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Wrestling with Recipe Writing


kitwilliams
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Hey:  we all spend thousands on our computers -- why not shell out a few bucks for a scale and have our baked goods actually turn out as they were meant to?

Actually, an inexpensive scale is about as accurate as moderately made volume measures, IMHO. I have a digital scale which was about $100, and it does NOT measure to within 2 grams of accuracy! This is a problem if I am making one cake. Of course, in a higher production atmosphere where I am using 2Kg of flour and 1 kg of butter and 30 g of baking powder, then it works. But 30 g of baking powder or salt is actually quite a lot (upwards of 3 TBSP) So am I to have one scale for 2-10 kg, and another scale for 2-1000 gm?

My personal peeve is more about the quality/calibration of commonly available measuring devices. Case in point, some very shallow measuring spoons... how can one even begin to measure accurately with those? The BP would just slither around... and if one was measuring a liquid, then the meniscus would be pretty large, too.

Karen Dar Woon

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Hey:  we all spend thousands on our computers -- why not shell out a few bucks for a scale and have our baked goods actually turn out as they were meant to?

Actually, an inexpensive scale is about as accurate as moderately made volume measures, IMHO. I have a digital scale which was about $100, and it does NOT measure to within 2 grams of accuracy! This is a problem if I am making one cake. Of course, in a higher production atmosphere where I am using 2Kg of flour and 1 kg of butter and 30 g of baking powder, then it works. But 30 g of baking powder or salt is actually quite a lot (upwards of 3 TBSP) So am I to have one scale for 2-10 kg, and another scale for 2-1000 gm?

My personal peeve is more about the quality/calibration of commonly available measuring devices. Case in point, some very shallow measuring spoons... how can one even begin to measure accurately with those? The BP would just slither around... and if one was measuring a liquid, then the meniscus would be pretty large, too.

I have a scale that cost about $45USD, and it accurately measures to 2 grams. I have tested it with various weights and continually re-test it to make sure nothing has gone awry. Accurate, inexpensive scales are available. The scale I have only weighs up to 7 kg but since I mostly bake in small batches, that is good enough for me and I expect for most home cooks/bakers. Also, I follow the rule of thumb stated above by Dan Lepard in that I don't usually weigh small ingredients like baking powder and salt, I use a spoon or even just eyeball it in my palm.

My peeve about recipes, other than not providing weights, is quite different than most posts here. I dislike recipes that are too specific in the instructions, where they state what size bowl and which utensil to use, etc. I think it makes the recipe too long and I get lost in the minutiae when I am trying to read through it. Although I do wish they would state approximate times instead of saying something like, "bake until done."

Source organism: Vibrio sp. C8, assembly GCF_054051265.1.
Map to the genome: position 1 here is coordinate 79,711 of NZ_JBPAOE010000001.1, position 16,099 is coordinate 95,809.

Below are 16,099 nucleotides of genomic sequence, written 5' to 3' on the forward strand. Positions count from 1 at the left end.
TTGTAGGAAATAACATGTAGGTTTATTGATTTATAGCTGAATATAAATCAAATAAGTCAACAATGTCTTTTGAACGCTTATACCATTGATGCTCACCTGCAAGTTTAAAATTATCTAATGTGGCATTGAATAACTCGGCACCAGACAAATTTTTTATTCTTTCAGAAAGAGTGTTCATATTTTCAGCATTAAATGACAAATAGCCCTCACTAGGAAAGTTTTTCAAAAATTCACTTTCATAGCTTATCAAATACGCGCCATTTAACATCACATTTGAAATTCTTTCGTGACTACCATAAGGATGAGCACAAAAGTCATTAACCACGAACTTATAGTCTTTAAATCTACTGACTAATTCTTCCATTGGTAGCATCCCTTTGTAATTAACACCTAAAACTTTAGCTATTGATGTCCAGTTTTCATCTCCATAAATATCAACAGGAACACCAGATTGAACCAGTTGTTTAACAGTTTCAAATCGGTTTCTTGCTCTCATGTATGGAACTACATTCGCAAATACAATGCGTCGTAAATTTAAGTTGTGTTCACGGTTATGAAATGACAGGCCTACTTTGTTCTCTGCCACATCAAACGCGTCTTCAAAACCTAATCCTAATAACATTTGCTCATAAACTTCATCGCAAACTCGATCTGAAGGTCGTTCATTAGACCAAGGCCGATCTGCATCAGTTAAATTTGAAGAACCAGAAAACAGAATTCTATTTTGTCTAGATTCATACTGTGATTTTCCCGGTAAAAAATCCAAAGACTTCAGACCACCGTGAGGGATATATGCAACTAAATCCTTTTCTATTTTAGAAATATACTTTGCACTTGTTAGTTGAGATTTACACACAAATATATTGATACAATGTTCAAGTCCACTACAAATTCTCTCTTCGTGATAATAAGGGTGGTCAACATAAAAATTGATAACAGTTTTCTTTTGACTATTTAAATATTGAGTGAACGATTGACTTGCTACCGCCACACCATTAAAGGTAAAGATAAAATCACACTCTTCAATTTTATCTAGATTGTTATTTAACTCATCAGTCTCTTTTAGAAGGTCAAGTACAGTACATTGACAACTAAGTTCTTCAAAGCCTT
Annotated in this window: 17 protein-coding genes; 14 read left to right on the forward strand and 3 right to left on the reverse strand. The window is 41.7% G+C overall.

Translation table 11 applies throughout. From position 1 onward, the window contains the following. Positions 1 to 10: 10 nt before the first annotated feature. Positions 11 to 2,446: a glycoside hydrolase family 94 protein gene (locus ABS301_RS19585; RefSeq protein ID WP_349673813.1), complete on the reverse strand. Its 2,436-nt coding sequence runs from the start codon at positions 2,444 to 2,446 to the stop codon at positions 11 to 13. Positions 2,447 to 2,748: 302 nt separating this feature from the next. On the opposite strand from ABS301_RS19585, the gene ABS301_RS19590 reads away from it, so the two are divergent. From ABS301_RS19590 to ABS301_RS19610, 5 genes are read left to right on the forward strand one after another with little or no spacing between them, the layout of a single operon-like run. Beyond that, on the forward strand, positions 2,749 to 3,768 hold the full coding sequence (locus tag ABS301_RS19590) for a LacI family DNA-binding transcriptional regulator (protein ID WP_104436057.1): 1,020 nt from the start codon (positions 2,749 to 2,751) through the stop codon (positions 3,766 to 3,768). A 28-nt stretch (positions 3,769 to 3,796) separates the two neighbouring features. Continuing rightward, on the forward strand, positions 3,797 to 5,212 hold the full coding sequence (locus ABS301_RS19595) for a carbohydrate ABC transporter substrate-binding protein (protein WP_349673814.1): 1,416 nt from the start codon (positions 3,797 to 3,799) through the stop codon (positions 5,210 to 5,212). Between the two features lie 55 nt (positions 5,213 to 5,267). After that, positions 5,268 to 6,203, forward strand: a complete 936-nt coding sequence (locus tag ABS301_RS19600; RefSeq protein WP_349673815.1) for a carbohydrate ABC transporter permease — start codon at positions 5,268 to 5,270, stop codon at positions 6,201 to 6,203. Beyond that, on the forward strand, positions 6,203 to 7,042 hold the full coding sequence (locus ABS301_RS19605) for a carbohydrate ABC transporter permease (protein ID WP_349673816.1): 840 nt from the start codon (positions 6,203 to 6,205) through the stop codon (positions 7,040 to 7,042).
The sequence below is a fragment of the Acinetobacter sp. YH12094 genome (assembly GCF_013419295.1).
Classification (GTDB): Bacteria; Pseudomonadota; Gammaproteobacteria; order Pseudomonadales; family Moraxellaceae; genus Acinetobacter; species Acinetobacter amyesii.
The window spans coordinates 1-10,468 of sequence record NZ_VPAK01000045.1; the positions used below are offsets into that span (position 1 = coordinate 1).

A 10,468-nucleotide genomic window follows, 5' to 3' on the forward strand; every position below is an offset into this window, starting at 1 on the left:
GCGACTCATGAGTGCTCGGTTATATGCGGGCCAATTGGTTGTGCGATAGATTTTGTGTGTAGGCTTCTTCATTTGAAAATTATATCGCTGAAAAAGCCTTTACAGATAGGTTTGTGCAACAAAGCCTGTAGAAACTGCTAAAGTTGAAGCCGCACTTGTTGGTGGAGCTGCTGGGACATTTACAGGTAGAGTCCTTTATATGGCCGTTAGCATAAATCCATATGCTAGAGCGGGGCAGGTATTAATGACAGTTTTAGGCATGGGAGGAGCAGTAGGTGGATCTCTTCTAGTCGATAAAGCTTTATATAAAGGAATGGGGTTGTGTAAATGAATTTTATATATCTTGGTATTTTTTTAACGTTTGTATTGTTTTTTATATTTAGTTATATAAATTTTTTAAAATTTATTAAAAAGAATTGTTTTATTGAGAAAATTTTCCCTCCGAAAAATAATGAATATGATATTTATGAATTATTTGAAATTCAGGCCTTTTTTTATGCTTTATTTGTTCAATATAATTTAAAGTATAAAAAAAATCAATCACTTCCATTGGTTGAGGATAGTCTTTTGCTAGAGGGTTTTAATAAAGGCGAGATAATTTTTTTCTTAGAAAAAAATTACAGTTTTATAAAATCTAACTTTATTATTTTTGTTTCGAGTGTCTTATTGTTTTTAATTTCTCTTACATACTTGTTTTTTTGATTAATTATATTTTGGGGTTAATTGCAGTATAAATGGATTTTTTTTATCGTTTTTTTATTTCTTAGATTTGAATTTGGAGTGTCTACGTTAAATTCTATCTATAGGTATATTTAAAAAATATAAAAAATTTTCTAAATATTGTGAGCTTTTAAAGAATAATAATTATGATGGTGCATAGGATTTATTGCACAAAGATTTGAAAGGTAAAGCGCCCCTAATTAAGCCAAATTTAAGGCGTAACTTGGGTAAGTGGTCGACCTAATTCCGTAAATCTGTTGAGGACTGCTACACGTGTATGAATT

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When recipes don't even suggest an amount of salt. 

Speaking of salt---

In the past few years I've encountered cookbooks where the author will specify an amount of salt, e.g., "1 teaspoon of salt," but the author means kosher salt or some kind of coarse sea salt. Usually that's explained at the beginning of the book. But what if you normally use table salt or fine-ground sea salt, and you don't remember this particular salt definition when you're cooking? Or what if you're cooking out of the book for the first time, and you haven't read all the material at the front of the book yet?

Recently I was cooking a recipe out of a new cookbook and tossed in the amount of salt called for in the recipe without thinking. The dish was a disaster--twice as salty as it should have been. Sure enough, when I checked the front, the author said all salt meant kosher salt. (The recipe said "1 tsp salt," not "1 tsp kosher salt.") Ooops. But isn't this an easy mistake for people to make? I'm cooking, not taking the SAT exam.

Once upon a time, "salt" in the recipe meant table salt and nothing else. But now with the different kinds of salt out there, "salt" may mean a variety of types and grinds. I think recipe writers should be more careful about describing what kind of salt they're giving the measure for--in the ingredients list of the recipe, not somewhere else in the book. For example, "salt" can mean any kind of fine-ground salt like table salt (the most common definition for salt). Other salts can be specified as "kosher salt," "coarse salt," or even "sea salt"--anything to make the cook realize that the salt being described is not the standard table salt.

Edited by djyee100 (log)
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When I write a recipe for myself it write out all the ingredients needed for that step one per line and then make a big bracket that envelopes that list and I write the directions for that group on the other side of the bracket. And so on.

So the list of ingredients is fairly intact down the left hand side of the page and the directions are concise and easy to follow down the right of the page.

My pet peeve is that you have to read fifty different places as has been alluded to with the salt debacle up thread by djyee100. Or you have to read a ginormous paragraph to affirm one teensy little fact. Do you do this step before or after this step or whatever. If it's written cleanly there's no issue.

So it's the ingredient list on the left and the directions directly across on the right. Like two columns. Easy peasy.

I really hate to diddle and hunt for the information.

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Good design is half the battle. Type face, text size, page layout, color.

Take a look at the Gourmet cookbook. Unreadably yellow.

Who would buy that?

How could the very same editor who espouses the belief that the cookbook buying public can't be bothered with a kitchen scale look at the proofs for that book and say, "Yes, that's a damn readable yellow, my friends."